Hippassus of Meropontum discovered irrational numbers in the fifth century B.C., when he developed the Pythagorean theorum for right triangles and discovered that hypotenuse length could not always be expressed as a rational number. The Euclidean proof of irrational numbers did not appear until 300 years later.
Know MoreFor the Pythagoreans, proving the potential for irrational numbers amounted to a mortal sin of sorts. Pythagoreans worshipped numbers as the foundation of both their philosophy and religion. They believed that all of cosmology, physics, ethics and spirituality was based in, and explainable through, rational numbers, particularly because of the infinite existence of rational numbers. Having something that was inexplicable through such a foundation was, at a minimum, disturbing for Pythagoreans.
Learn more in InventionsNiels Bohr, the 20th-century Nobel laureate Danish physicist, discovered and developed a realistic model of the atom, known as the Bohr model. Additionally, he developed the principle in quantum mechanics known as complementarity.
Full Answer >The first use of numbers and counting cannot be traced to one specific individual in ancient times. It is unknown because learning to count is a discovery and not an invention. It is believed that numbers and counting were first used almost 32,000 years ago.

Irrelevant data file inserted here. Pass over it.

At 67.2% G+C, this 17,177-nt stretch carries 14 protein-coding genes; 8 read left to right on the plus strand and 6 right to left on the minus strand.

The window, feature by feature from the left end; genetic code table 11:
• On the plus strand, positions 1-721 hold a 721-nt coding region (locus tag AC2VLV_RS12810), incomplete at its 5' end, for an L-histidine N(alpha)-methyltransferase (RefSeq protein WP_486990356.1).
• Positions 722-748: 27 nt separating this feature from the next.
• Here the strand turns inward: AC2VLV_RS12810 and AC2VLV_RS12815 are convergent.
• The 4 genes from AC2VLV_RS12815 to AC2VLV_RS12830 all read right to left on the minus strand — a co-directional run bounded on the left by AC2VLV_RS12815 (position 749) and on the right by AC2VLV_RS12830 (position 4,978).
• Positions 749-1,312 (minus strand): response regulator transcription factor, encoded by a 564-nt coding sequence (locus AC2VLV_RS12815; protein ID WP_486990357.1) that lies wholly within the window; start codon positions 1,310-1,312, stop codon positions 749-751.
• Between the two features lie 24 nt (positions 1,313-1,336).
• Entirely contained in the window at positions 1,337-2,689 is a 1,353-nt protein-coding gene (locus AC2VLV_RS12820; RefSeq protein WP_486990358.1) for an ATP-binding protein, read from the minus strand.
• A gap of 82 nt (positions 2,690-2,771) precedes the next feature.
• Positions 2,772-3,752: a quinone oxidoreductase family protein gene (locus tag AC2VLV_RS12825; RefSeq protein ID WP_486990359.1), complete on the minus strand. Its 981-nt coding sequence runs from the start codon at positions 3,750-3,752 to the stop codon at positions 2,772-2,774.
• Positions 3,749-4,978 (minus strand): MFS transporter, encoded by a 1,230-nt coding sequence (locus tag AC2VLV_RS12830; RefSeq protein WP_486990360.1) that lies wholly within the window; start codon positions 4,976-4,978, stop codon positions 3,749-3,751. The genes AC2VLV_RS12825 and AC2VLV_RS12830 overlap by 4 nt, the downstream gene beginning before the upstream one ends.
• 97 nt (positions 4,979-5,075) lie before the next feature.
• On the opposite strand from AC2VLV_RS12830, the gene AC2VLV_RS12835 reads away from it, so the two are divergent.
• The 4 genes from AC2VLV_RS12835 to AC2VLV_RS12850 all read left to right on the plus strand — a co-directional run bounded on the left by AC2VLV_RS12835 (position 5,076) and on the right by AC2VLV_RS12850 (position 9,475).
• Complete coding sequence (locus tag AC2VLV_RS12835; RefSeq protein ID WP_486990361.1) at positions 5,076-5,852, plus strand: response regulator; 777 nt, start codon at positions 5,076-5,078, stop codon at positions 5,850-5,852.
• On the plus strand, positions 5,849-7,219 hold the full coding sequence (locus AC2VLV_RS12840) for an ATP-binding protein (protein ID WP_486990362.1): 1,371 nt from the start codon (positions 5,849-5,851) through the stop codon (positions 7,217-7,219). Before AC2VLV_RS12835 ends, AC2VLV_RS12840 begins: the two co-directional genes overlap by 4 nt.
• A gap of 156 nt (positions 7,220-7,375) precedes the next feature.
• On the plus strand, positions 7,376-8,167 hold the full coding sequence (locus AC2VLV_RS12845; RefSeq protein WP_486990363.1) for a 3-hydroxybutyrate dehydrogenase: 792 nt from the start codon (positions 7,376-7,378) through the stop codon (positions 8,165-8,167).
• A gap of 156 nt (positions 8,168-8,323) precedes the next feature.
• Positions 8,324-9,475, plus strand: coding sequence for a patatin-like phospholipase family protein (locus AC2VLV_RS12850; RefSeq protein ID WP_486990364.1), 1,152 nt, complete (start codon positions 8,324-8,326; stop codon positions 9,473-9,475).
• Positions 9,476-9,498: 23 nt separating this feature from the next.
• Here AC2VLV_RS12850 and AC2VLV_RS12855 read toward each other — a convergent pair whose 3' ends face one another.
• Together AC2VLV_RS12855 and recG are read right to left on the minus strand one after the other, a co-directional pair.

Full Answer >Sir Joseph John Thomson, a British physicist, discovered the electron in 1897. In experiments studying electric discharge in cathode tubes, he noted a high value for the ratio of charge to mass. His observation led him to identify the first subatomic particle, the electron.
Full Answer >Scientist John Dalton is accredited for postulating the atomic theory that states that atoms can neither be created nor destroyed. He proved that atoms exist and are invisible. The atomic theory also states that atoms combine together in whole ratios to form compounds.
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